The farm house may date from around 1812. In its original instantiation, it was a Federal style house that looked like this 1989 drawing from Anne Cissel:

And it probably looked like that in 1864 as well. In 1887 after John DeSellem sold the property to his cousin Thomas Fulks, it was updated to reflect Victorian tastes, as this photo from the Civil War Trails sign shows. John Desellem continued to live in one room of the house until he died in 1891.

This granary barn was built around that time.

In 1936, Frank Wilmot bought Summit Hall Farm and restored the house in 1937 to something like its original appearance.

Frank Wilmot's son, William, commercially developed Meyer Z-52, Zoysia grass, on this property. William Wilmot's son, Frank, continues turf farming in Poolesville.

The farm became a Gaithersburg park in 1982. In 1998, it was renamed Bohrer Park after W. Ed Bohrer, former Mayor of Gaithersburg.

Frank Wilmot's sister, Frances Wilmot Kellerman, and her husband, Gladdin Kellerman, are life tenants in the old house. Mrs. Kellerman joked that taking her picture might break my camera. Here she's standing in front of the old log smokehouse claimed to be the oldest building in Gaithersburg.

Summit Hall Farm Smokehouse
    This outbuilding located on the ridge of Summit Hall Farm is treasured as the oldest complete historic structure within the City of Gaithersburg. Historically known as the smokehouse, its notched logs and chinked mortar serve as a modern day reminder of the early settlement of Log Town.
    Although the exact date of construction is unknown, its history may be associated with a long list of prominent owners of Summit Hall or Zoar as it was originally known beginning with Baltus Fulks in 1773; Colonel Edward Burgess in 1783; Thomas Beall of George, wealthy merchant, land speculator and Mayor of Georgetown in 1799; Jacob Swamky in 1807; James DeSellum in 1828; Catherine and John DeSellum in 1847; I. T. Fulks in 1886; Frank and Nettie Wilmot in 1936 and the City of Gaithersburg in 1982.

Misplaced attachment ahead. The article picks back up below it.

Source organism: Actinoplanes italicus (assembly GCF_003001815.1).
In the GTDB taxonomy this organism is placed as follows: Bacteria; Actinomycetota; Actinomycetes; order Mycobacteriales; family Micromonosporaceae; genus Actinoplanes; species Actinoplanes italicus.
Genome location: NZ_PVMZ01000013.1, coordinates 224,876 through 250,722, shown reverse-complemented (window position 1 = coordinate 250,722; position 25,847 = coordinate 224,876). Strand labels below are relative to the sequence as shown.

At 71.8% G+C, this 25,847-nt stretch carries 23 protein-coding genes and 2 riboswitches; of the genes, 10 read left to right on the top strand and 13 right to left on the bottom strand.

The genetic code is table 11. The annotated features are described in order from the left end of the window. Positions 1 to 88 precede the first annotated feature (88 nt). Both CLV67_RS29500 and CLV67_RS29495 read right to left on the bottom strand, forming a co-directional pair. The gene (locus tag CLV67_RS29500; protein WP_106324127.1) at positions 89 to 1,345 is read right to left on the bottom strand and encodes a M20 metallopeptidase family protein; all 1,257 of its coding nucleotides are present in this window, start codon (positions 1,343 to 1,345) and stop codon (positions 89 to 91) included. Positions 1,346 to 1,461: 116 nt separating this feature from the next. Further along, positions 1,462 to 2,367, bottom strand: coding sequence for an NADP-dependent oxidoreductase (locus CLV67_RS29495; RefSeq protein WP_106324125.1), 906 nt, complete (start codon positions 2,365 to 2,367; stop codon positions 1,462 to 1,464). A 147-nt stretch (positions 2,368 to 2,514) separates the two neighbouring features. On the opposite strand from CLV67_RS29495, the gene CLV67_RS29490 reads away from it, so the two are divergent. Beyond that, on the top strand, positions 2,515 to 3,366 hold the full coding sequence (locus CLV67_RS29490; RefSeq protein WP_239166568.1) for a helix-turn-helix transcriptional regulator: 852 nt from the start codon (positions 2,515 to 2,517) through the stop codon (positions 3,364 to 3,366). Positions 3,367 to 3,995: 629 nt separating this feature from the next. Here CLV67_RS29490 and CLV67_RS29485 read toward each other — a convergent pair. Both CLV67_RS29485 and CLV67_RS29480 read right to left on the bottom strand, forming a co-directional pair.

Approximately 14 feet square, the building rests on a fieldstone base. The roof was orginally covered with rough wood shakes which have been replaced with machine cut wooden shingles.  The purlins and ridgepole have also been replaced with modern lumber and plywood sheathing. The short wide door on the east facade is made from three wide planks nailed to two interior horizontal members. The door was originally designed with a loop leather hinge and peg salt-resistent iron hinge system, but is presently mounted with wide triangular iron strap hinges. A concrete floor has been added to the interior of the Smokehouse but the center section can be removed to expose the original fire pit.

Bohrer Park today includes a wide variety of activities including a water park, minature golf and a skate-board park.

Here Canada Geese fly over the old barn at Summit Hill Farm.